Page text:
Senate Democrats expressed what their leader described as "overwhelming opposition" to the nomination of conservative Hispanic lawyer Miguel Estrada to the appellate court in Washington, but appeared undecided on whether to block the judicial nomination through delaying tactics.

Minority Leader Thomas A. Daschle (D-S.D.), flanked by members of the Congressional Hispanic Caucus and other Latino groups, drew battle lines for the year's first major judicial controversy as the Senate opened debate on Estrada's nomination -- a debate that could stretch into next week or longer.

But Daschle said Democrats would probably not decide until "sometime next week" how far they are willing to go to defeat the nomination of the Harvard-educated immigrant from Honduras. Estrada is viewed by many as a possible first Hispanic nominee to the Supreme Court.

In a hearing last year on his nomination to the U.S. Court of Appeals for the District of Columbia Circuit, Estrada, 42, declined to answer questions about his views or provide legal memoranda he wrote as a Justice Department official, giving the Senate no basis for judgment, Daschle said.

"If he cannot provide informed consent, I do not see how we can provide our consent at all," Daschle said. Either Estrada "knows nothing or he feels he needs to hide something," he said, and "neither is acceptable when it comes to a lifetime position on the second highest court in the land."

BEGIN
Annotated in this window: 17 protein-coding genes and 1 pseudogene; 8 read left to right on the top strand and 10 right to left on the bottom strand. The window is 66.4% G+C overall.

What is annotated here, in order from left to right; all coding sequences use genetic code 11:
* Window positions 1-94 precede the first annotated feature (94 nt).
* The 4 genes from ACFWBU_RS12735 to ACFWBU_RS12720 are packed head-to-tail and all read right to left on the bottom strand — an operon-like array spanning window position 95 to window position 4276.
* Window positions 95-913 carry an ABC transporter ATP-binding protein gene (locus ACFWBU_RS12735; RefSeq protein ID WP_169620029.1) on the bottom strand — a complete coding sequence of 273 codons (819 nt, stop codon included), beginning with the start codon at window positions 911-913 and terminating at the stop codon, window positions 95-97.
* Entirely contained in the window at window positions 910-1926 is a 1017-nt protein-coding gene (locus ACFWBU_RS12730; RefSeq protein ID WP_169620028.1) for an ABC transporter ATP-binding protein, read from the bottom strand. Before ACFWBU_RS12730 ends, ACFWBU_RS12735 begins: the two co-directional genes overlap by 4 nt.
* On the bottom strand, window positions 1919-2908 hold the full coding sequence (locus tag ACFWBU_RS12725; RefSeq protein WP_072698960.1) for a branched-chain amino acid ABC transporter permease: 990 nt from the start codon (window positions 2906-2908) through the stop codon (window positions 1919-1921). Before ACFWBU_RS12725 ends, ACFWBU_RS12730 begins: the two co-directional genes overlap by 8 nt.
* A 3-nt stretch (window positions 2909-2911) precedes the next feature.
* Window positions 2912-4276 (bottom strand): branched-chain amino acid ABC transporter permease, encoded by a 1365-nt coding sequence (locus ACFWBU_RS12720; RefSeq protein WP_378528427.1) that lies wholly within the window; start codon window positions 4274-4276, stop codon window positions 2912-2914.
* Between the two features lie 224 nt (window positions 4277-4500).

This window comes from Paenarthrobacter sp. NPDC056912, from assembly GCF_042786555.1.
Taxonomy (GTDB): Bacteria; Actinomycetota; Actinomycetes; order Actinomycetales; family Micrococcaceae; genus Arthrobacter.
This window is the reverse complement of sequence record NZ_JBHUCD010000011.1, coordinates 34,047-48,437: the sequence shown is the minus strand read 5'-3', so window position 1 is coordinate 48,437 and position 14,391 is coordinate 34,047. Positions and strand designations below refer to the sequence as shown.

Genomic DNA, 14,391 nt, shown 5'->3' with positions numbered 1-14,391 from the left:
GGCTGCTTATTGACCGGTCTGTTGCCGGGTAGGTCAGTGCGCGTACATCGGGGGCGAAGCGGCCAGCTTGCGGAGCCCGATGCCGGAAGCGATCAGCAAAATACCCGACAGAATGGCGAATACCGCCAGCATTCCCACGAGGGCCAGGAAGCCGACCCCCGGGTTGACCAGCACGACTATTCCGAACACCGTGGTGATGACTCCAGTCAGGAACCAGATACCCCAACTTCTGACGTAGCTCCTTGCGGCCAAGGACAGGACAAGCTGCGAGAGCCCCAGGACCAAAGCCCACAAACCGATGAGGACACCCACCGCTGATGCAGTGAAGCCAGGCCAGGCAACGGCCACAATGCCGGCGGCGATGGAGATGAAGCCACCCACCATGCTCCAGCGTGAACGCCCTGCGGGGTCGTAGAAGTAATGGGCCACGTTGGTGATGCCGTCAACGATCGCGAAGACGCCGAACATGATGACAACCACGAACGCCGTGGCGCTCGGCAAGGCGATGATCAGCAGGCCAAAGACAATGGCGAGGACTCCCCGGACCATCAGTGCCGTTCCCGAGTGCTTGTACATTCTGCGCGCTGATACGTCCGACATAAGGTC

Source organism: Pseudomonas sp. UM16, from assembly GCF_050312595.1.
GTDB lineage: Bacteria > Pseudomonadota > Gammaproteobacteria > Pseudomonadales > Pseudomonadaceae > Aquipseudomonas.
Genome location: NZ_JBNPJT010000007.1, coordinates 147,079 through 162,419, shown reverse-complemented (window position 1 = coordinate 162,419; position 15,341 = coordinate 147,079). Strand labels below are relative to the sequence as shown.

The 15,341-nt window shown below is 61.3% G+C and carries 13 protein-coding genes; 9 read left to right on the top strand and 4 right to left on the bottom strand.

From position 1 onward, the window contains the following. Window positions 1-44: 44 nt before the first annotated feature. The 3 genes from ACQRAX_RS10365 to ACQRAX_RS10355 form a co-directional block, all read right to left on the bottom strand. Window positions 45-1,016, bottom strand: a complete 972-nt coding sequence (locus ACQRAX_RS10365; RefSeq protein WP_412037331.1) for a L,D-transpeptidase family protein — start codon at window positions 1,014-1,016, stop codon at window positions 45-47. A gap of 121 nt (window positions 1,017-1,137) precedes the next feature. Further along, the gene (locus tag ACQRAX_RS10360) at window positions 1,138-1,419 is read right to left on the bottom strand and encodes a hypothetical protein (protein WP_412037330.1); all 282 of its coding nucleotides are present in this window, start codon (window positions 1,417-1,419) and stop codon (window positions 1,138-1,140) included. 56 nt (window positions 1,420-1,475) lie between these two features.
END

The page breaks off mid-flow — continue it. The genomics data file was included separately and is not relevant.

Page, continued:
Republicans, including Judiciary Committee Chairman Orrin G. Hatch (Utah), have said Democrats are upset because they can't find ammunition to use against a conservative nominee.

Daschle's comments at a news conference with the anti-Estrada Hispanic groups came after the Democrats' weekly luncheon, which was devoted in large part to discussing the nomination.

Only Sen. John Breaux (D-La.) spoke in favor of confirming Estrada. But senators said a significant number of Democrats appeared to have some reservations about trying to kill the nomination by invoking rules allowing unlimited debate, which can be cut off only by a vote of 60 of the 100 senators. Democrats, who have 48 seats and the support of one independent, would have to produce 41 votes to sustain a filibuster.

Daschle said he did not know whether there are 41 votes against Estrada, noting that the issue was not familiar to many members of the caucus.

Meanwhile, Republicans have indicated they will make it as difficult as possible for Democrats if they try to kill the Estrada nomination. They have served notice that Democrats must be prepared for vote after vote on whether to cut off a filibuster, along with a series of speeches accusing Democrats of trying to kill a high-profile nomination of a successful young Hispanic lawyer with a conservative outlook. At the same time, they appeared in no hurry to begin the voting, preferring to let the Democrats "stew awhile," as a GOP strategist put it.

The way was cleared for action by the full Senate last week when the Judiciary Committee, in its first action on a judicial nomination since Republicans took control of the Senate last month, approved Estrada's nomination by a party-line vote of 10 to 9.

In their criticism of Estrada, House Democratic Caucus Chairman Robert Menendez (N.J.) and two other members of the Hispanic Caucus, all of them Democrats, said Estrada lacks judicial experience and has demonstrated no concern for the Hispanic community.

"He simply shares a surname," Menendez said.